CAPE CANAVERAL, FL – Nearly two
years after blasting off from Florida’s NASA’s OSIRIS-Rex
asteroid sampling spacecraft recently captured
its first glimpse of target asteroid Bennu last week and began the final
approach toward its target.
On Aug. 17, the spacecraft’s PolyCam camera
obtained the images of Bennu from a distance of 1.4 million miles
(2.2 million km) – almost six times the distance between the Earth and
See the GIF above which was created from 5
images taken by PolyCam camera over an hour.
Bennu is visible as a moving object with the
stars in the constellation Serpens as background.
OSIRIS-Rex, which stands for the Origins, Spectral Interpretation, Resource
Identification, Security-Regolith Explorer, has journeyed approximately 1.1
billion miles (1.8 billion km) since its Sept. 8, 2016, launch on a United
Launch Alliance Atlas V rocket.
OSIRIS-Rex counts as NASA’s first
mission to visit a near-Earth asteroid, survey the surface, collect a sample
and deliver it safely back to Earth.
It is scheduled to arrive at Bennu in about
three months on Dec. 3, 2018.
“Now that OSIRIS-REx is close enough to observe
Bennu, the mission team will spend the next few months learning as much as
possible about Bennu’s size, shape, surface features, and surroundings before
the spacecraft arrives at the asteroid,” said Dante Lauretta, OSIRIS-REx
principal investigator at the University of Arizona, Tucson, in a statement.
After spending so long planning for this
moment, I can’t wait to see what Bennu reveals to us.”
calibration purposes and in order to assist the mission’s navigation team with
optical navigation efforts,” says NASA.
Thus begins the probes asteroid operations phase
which will include snatching samples of the asteroid for eventual return to
Earth via a Sample Return Capsule in Sept. 2023.
spacecraft in KSC cleanroom prior to launch. Credit: Ken
OSIRIS-Rex science payload is comprised of is equipped with a trio of
science instruments as well as a sampling arm: the OCAMS camera suite (PolyCam, MapCam, and SamCam), the OTES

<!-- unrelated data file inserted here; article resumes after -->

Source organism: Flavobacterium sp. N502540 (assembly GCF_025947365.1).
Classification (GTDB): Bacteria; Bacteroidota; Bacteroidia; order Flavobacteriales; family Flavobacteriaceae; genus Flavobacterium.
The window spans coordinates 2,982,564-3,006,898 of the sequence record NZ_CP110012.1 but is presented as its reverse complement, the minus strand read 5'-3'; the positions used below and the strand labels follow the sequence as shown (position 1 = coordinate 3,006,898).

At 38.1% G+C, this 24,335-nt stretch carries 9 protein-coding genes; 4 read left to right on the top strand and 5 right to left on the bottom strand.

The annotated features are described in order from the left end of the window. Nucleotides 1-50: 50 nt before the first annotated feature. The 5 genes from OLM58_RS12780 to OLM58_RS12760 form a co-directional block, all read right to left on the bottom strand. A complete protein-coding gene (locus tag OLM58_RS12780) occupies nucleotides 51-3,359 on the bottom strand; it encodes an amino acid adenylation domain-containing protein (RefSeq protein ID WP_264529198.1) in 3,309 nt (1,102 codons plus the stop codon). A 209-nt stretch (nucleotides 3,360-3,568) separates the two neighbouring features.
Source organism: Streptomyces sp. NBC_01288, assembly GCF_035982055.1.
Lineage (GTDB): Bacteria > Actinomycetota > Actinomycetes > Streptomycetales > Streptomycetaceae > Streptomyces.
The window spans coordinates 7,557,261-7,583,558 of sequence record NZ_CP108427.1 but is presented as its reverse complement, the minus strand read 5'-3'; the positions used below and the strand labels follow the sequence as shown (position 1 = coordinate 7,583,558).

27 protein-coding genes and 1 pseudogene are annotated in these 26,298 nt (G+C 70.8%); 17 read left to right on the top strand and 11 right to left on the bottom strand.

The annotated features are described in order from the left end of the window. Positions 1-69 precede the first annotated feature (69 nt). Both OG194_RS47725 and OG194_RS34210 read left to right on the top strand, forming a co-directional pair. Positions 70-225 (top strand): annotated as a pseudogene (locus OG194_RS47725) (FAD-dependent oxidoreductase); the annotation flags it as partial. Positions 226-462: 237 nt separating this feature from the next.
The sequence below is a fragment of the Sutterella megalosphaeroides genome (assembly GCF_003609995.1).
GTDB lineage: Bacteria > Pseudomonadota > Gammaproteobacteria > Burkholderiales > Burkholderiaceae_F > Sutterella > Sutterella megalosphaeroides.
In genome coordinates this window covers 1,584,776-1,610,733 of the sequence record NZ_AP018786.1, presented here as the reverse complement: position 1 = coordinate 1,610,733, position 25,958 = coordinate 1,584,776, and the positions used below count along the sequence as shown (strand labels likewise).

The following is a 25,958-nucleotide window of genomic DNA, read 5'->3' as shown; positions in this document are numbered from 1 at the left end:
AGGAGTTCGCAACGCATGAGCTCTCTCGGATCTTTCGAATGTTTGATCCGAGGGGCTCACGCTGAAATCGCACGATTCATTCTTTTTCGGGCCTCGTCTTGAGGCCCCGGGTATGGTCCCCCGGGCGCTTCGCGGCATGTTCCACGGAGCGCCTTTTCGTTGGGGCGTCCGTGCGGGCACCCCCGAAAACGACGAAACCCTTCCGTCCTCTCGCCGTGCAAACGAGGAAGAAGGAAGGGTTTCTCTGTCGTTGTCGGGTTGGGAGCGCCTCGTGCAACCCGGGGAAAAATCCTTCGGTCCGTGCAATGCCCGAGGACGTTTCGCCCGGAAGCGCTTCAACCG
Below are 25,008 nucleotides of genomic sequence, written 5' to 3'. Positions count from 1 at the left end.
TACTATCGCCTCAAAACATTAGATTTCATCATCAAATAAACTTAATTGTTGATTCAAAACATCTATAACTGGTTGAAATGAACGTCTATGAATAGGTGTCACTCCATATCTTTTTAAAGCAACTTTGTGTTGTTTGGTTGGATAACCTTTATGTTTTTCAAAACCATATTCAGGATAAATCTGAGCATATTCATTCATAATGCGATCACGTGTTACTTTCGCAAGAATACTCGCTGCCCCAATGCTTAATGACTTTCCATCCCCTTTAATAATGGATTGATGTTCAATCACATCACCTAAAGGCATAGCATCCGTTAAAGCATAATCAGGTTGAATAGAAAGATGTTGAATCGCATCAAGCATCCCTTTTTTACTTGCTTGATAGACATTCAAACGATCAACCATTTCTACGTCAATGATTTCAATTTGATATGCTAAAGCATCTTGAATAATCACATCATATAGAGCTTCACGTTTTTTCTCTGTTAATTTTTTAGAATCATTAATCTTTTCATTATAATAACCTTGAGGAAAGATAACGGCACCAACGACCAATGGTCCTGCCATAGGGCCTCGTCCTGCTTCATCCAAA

thermal spectrometer, the OVIRS visible and infrared spectrometer, the OLA
laser altimeter, and the REXIS x-ray spectrometer.
· regularly observe the area around the asteroid to search for dust plumes and natural satellites, and study Bennu’s light and spectral properties;
· execute a series of four asteroid approach maneuvers, beginning on Oct. 1, slowing the spacecraft to match Bennu’s orbit around the Sun;
· jettison the protective cover of the spacecraft’s sampling arm in mid-October and subsequently extend and image the arm for the first time in flight; and
· use OCAMS to reveal the asteroid’s overall shape in late-October and begin detecting Bennu’s surface features in mid-November.
After arrival at Bennu, the spacecraft will
spend the first month performing flybys of Bennu’s north pole, equator and
south pole, at distances ranging between 11.8 and 4.4 miles (19 and 7 km) from
the asteroid. These maneuvers will allow for the first direct measurement of
Bennu’s mass as well as close-up observations of the surface. These
trajectories will also provide the mission’s navigation team with experience
navigating near the asteroid.
“Bennu’s low gravity provides a unique challenge
for the mission,” said Rich Burns, OSIRIS-REx project manager at NASA’s
Goddard Space Flight Center in Greenbelt, Maryland. “At roughly 0.3 miles
[500 meters] in diameter, Bennu will be the smallest object that any spacecraft
has ever orbited.”
asteroid before the mission team identifies two possible sample sites. Close
examination of these sites will allow the team to pick one for sample
collection, scheduled for early July 2020. After sample collection, the
spacecraft will head back toward Earth before ejecting the Sample Return
Capsule for landing in the Utah desert in Sept. 2023.
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from the Kennedy Space Center, Cape Canaveral Air Force Station, Florida and
Wallops Flight Facility, Virginia.
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